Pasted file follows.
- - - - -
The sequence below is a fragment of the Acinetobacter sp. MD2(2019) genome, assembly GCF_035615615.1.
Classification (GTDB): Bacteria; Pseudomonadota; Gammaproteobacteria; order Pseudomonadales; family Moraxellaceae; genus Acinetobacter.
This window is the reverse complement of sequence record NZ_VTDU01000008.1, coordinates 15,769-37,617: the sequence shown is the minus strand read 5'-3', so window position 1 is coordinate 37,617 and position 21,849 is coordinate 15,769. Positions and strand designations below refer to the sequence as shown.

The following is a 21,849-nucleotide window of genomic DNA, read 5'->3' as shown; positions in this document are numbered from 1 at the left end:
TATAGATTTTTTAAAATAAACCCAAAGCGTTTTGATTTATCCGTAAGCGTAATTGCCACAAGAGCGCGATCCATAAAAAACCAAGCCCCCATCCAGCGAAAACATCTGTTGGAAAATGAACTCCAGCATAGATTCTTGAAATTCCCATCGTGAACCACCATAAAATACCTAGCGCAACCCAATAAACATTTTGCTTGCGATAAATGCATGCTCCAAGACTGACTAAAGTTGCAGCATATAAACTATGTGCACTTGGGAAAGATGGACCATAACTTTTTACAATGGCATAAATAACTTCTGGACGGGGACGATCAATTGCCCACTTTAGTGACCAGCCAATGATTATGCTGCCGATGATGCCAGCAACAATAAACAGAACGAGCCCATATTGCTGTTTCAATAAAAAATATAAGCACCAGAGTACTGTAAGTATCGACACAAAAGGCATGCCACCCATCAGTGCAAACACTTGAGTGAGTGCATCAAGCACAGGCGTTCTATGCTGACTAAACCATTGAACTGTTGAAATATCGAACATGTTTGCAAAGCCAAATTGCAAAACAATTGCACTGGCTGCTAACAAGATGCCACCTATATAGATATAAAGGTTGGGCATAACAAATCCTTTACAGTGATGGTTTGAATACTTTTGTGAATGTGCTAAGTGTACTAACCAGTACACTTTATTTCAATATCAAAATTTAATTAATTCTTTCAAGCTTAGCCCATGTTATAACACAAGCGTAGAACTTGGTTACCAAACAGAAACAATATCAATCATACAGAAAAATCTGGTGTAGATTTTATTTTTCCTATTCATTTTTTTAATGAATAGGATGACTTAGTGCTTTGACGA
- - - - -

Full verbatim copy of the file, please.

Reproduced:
The sequence below is a fragment of the Acinetobacter sp. MD2(2019) genome, assembly GCF_035615615.1.
Classification (GTDB): Bacteria; Pseudomonadota; Gammaproteobacteria; order Pseudomonadales; family Moraxellaceae; genus Acinetobacter.
This window is the reverse complement of sequence record NZ_VTDU01000008.1, coordinates 15,769-37,617: the sequence shown is the minus strand read 5'-3', so window position 1 is coordinate 37,617 and position 21,849 is coordinate 15,769. Positions and strand designations below refer to the sequence as shown.

The following is a 21,849-nucleotide window of genomic DNA, read 5'->3' as shown; positions in this document are numbered from 1 at the left end:
TATAGATTTTTTAAAATAAACCCAAAGCGTTTTGATTTATCCGTAAGCGTAATTGCCACAAGAGCGCGATCCATAAAAAACCAAGCCCCCATCCAGCGAAAACATCTGTTGGAAAATGAACTCCAGCATAGATTCTTGAAATTCCCATCGTGAACCACCATAAAATACCTAGCGCAACCCAATAAACATTTTGCTTGCGATAAATGCATGCTCCAAGACTGACTAAAGTTGCAGCATATAAACTATGTGCACTTGGGAAAGATGGACCATAACTTTTTACAATGGCATAAATAACTTCTGGACGGGGACGATCAATTGCCCACTTTAGTGACCAGCCAATGATTATGCTGCCGATGATGCCAGCAACAATAAACAGAACGAGCCCATATTGCTGTTTCAATAAAAAATATAAGCACCAGAGTACTGTAAGTATCGACACAAAAGGCATGCCACCCATCAGTGCAAACACTTGAGTGAGTGCATCAAGCACAGGCGTTCTATGCTGACTAAACCATTGAACTGTTGAAATATCGAACATGTTTGCAAAGCCAAATTGCAAAACAATTGCACTGGCTGCTAACAAGATGCCACCTATATAGATATAAAGGTTGGGCATAACAAATCCTTTACAGTGATGGTTTGAATACTTTTGTGAATGTGCTAAGTGTACTAACCAGTACACTTTATTTCAATATCAAAATTTAATTAATTCTTTCAAGCTTAGCCCATGTTATAACACAAGCGTAGAACTTGGTTACCAAACAGAAACAATATCAATCATACAGAAAAATCTGGTGTAGATTTTATTTTTCCTATTCATTTTTTTAATGAATAGGATGACTTAGTGCTTTGACGA